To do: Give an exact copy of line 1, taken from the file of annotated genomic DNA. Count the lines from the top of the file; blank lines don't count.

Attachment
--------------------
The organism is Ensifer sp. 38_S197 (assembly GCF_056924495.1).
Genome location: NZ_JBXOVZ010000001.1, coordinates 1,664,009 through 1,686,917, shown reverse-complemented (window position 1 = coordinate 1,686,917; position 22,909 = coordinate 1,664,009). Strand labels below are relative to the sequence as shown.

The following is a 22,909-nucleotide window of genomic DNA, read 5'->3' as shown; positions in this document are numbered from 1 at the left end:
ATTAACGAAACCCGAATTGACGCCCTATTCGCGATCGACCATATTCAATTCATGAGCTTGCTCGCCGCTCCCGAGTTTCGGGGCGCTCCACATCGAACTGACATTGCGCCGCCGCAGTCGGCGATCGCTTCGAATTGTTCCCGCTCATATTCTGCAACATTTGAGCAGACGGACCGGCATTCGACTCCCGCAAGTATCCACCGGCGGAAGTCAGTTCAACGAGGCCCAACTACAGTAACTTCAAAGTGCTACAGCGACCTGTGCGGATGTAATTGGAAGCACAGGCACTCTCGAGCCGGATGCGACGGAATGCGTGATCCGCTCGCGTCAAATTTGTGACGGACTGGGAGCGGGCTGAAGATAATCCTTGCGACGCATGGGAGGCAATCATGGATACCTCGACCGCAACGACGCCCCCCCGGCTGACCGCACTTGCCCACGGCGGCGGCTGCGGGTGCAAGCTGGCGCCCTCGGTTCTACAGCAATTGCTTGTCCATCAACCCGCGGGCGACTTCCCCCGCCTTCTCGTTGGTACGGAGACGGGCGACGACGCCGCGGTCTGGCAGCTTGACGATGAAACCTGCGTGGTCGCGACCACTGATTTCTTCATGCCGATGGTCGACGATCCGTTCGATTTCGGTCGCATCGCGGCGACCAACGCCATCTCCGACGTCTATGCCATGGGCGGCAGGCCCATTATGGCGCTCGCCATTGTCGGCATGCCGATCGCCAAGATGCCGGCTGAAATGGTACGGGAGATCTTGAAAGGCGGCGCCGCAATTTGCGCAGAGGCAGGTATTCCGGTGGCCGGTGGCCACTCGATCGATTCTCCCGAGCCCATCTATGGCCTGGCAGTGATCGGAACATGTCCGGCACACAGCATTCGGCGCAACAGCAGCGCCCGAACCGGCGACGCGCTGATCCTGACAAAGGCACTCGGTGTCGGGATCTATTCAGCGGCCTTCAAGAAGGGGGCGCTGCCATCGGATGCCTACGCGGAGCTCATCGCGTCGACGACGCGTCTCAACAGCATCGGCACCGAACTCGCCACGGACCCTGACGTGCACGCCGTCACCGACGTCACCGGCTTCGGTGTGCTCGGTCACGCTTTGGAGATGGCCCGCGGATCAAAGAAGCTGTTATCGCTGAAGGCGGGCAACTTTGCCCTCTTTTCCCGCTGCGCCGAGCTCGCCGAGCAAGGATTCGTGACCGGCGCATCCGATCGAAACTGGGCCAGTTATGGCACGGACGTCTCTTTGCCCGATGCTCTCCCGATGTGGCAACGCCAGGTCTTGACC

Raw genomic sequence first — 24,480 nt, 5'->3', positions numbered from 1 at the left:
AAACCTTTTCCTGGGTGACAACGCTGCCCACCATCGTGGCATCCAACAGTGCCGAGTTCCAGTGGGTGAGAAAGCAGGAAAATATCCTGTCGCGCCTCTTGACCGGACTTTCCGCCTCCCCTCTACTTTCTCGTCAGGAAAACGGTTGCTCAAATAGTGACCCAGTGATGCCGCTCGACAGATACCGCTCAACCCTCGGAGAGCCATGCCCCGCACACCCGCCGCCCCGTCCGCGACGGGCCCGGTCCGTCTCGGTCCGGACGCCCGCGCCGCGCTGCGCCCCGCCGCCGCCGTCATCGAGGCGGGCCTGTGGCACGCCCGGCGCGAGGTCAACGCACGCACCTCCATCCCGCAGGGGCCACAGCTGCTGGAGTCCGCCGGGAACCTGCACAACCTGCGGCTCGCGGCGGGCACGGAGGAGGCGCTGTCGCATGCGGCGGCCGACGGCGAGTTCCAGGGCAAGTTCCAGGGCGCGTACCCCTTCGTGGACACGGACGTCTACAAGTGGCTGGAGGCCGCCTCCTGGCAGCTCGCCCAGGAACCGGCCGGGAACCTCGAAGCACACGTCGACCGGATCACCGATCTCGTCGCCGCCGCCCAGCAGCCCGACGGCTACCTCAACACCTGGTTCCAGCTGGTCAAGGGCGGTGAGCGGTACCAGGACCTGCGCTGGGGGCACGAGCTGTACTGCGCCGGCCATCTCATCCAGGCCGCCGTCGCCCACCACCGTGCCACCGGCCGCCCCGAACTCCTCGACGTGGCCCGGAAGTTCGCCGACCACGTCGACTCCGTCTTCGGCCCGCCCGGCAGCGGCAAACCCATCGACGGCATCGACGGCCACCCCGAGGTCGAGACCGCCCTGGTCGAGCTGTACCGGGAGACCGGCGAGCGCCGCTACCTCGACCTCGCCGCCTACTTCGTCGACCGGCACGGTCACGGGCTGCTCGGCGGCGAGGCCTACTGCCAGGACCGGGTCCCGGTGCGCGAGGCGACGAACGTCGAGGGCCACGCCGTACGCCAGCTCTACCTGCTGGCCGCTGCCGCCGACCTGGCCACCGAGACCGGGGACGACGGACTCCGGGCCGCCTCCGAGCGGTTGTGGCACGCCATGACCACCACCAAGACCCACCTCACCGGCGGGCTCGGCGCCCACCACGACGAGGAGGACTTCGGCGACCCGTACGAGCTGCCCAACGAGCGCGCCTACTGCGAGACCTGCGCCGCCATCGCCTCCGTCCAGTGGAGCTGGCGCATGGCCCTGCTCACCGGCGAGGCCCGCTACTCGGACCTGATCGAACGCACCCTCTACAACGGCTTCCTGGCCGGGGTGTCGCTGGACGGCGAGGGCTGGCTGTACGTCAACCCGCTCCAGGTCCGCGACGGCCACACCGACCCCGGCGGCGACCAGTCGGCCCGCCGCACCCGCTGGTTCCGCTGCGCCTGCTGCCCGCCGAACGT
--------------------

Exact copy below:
The organism is Ensifer sp. 38_S197 (assembly GCF_056924495.1).